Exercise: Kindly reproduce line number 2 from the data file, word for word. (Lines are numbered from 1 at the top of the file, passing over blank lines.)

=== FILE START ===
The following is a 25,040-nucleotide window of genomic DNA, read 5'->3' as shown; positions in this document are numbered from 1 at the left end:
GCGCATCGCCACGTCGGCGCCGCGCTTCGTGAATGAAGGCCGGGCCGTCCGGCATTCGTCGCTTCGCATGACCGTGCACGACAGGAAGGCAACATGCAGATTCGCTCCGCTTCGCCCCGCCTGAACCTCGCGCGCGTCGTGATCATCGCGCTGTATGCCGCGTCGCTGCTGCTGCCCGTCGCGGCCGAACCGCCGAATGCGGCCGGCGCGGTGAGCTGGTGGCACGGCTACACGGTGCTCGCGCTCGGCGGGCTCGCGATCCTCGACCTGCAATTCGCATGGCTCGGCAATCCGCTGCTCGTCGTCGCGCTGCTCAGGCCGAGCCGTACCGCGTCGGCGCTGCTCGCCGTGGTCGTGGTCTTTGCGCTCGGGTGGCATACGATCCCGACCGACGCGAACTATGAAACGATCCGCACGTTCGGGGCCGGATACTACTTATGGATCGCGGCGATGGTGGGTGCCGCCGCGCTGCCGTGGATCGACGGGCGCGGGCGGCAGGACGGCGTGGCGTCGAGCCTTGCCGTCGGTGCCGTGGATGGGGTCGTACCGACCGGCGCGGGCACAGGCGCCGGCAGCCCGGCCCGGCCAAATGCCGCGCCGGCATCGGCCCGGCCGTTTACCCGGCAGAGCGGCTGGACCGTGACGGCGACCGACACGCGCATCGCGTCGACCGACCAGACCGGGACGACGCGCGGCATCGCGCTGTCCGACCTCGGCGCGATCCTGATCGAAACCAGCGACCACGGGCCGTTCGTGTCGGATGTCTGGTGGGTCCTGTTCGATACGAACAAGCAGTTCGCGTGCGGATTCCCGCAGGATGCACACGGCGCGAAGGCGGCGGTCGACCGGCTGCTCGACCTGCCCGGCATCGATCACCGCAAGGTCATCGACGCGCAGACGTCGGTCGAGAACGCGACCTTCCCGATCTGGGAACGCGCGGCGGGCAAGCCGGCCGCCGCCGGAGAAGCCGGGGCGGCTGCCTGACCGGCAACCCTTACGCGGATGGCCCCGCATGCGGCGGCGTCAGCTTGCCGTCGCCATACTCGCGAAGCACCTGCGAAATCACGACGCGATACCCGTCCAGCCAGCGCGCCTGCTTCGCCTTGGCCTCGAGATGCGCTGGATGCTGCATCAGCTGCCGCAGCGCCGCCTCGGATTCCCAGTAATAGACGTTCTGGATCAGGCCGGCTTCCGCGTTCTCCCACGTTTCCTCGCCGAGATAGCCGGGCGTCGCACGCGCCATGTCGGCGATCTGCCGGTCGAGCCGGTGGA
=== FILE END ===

GCGCATCGCCACGTCGGCGCCGCGCTTCGTGAATGAAGGCCGGGCCGTCCGGCATTCGTCGCTTCGCATGACCGTGCACGACAGGAAGGCAACATGCAGATTCGCTCCGCTTCGCCCCGCCTGAACCTCGCGCGCGTCGTGATCATCGCGCTGTATGCCGCGTCGCTGCTGCTGCCCGTCGCGGCCGAACCGCCGAATGCGGCCGGCGCGGTGAGCTGGTGGCACGGCTACACGGTGCTCGCGCTCGGCGGGCTCGCGATCCTCGACCTGCAATTCGCATGGCTCGGCAATCCGCTGCTCGTCGTCGCGCTGCTCAGGCCGAGCCGTACCGCGTCGGCGCTGCTCGCCGTGGTCGTGGTCTTTGCGCTCGGGTGGCATACGATCCCGACCGACGCGAACTATGAAACGATCCGCACGTTCGGGGCCGGATACTACTTATGGATCGCGGCGATGGTGGGTGCCGCCGCGCTGCCGTGGATCGACGGGCGCGGGCGGCAGGACGGCGTGGCGTCGAGCCTTGCCGTCGGTGCCGTGGATGGGGTCGTACCGACCGGCGCGGGCACAGGCGCCGGCAGCCCGGCCCGGCCAAATGCCGCGCCGGCATCGGCCCGGCCGTTTACCCGGCAGAGCGGCTGGACCGTGACGGCGACCGACACGCGCATCGCGTCGACCGACCAGACCGGGACGACGCGCGGCATCGCGCTGTCCGACCTCGGCGCGATCCTGATCGAAACCAGCGACCACGGGCCGTTCGTGTCGGATGTCTGGTGGGTCCTGTTCGATACGAACAAGCAGTTCGCGTGCGGATTCCCGCAGGATGCACACGGCGCGAAGGCGGCGGTCGACCGGCTGCTCGACCTGCCCGGCATCGATCACCGCAAGGTCATCGACGCGCAGACGTCGGTCGAGAACGCGACCTTCCCGATCTGGGAACGCGCGGCGGGCAAGCCGGCCGCCGCCGGAGAAGCCGGGGCGGCTGCCTGACCGGCAACCCTTACGCGGATGGCCCCGCATGCGGCGGCGTCAGCTTGCCGTCGCCATACTCGCGAAGCACCTGCGAAATCACGACGCGATACCCGTCCAGCCAGCGCGCCTGCTTCGCCTTGGCCTCGAGATGCGCTGGATGCTGCATCAGCTGCCGCAGCGCCGCCTCGGATTCCCAGTAATAGACGTTCTGGATCAGGCCGGCTTCCGCGTTCTCCCACGTTTCCTCGCCGAGATAGCCGGGCGTCGCACGCGCCATGTCGGCGATCTGCCGGTCGAGCCGGTGGA